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         an ancient Martian game lives again


One hundred thousand years ago, on Mars, unusual games were played with crystal pyramids. A decade ago, on Earth, one of these games was discovered by Andrew Looney and John Cooper. They called it Icehouse.

It made the Games 100, but didn't sell very well at first. Perhaps it was too esoteric for most Earthlings. Since then, though, over a dozen new games have been created on Earth--or rediscovered on Mars--to utilize the same set of 60 crystal pyramids that has become known as an "Icehouse set". And now Looney Labs (which has blossomed into a nice little game design house) has released a beautiful new injection-molded edition, with rules for the most popular games included; the rules for all the games are on their web site. These new sets are really nice.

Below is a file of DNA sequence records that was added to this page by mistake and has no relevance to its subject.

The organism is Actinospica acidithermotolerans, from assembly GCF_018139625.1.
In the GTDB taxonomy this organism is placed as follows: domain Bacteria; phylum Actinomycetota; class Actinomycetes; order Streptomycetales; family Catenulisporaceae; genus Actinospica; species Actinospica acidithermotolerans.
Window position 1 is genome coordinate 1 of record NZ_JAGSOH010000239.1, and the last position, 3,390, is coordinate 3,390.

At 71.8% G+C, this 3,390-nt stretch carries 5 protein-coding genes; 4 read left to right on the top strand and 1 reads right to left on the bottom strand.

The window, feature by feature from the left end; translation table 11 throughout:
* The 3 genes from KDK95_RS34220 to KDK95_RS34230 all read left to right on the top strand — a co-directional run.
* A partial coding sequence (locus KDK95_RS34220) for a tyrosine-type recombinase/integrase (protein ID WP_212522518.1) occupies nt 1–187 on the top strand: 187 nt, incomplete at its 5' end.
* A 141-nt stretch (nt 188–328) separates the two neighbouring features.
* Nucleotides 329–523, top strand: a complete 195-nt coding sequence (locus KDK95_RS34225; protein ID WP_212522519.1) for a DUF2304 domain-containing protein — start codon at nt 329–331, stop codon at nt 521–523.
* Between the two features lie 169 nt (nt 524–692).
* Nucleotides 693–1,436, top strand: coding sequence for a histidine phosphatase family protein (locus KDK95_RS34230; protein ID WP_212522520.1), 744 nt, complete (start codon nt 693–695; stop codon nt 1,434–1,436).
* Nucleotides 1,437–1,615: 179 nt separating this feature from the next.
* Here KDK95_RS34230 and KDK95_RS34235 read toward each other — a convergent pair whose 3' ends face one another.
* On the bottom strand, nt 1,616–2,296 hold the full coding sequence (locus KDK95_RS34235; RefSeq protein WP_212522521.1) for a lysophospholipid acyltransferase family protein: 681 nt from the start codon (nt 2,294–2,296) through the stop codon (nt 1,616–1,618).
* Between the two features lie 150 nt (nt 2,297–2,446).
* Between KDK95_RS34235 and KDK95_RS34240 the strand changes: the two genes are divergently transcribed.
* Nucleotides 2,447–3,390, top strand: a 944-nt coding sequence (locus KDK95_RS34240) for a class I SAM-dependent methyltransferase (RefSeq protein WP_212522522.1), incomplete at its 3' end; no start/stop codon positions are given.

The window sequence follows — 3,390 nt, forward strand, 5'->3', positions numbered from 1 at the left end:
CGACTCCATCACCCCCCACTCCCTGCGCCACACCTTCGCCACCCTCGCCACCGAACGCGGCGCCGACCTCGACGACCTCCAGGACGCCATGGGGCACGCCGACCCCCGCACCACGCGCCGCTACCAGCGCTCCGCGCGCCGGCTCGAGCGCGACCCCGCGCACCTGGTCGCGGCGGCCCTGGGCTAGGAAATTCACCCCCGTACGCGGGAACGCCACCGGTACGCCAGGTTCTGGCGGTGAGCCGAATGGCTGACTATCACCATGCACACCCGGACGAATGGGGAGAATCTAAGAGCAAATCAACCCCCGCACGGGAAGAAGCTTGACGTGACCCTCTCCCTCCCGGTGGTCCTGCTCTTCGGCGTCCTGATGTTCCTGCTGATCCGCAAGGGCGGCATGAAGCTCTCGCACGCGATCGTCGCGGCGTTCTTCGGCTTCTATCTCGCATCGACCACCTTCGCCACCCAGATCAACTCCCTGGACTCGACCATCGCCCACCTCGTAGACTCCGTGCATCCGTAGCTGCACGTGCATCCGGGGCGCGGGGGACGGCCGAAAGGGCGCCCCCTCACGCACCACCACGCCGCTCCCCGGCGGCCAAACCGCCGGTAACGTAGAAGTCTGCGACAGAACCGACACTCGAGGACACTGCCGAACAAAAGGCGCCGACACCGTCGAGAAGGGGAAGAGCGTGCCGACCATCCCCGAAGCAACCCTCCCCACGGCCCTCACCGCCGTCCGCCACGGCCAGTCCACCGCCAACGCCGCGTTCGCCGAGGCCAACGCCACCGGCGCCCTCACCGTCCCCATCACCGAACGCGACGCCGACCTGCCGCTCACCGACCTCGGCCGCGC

Ok, where does Dan Efran come into the picture? Why the free advertising for this unaffiliated bunch of Looneys? Simple: I've been an Icehouse player (and occasionally a tournament finalist) for a long time; the new games are cool too; the new sets are beautiful; I have the honor of knowing the Looney Labs gang, and they're great people; I've invented my own game, Martian Frisby, that uses an Icehouse set; and I'm just generally an Icehouse fanatic. I also co-wrote a computer adaptation of Icehouse, XIcehouse.

If you like abstract strategy games and bright shiny things, or if you want to explore an exciting facet of Martian culture, take a look at Icehouse.

For more information about Icehouse, be sure to see the official page.

Villa InfinityCopyright ©1999-2003 by Daniel S. Efran. All rights reserved.
Last update for this page: 28 March 2004
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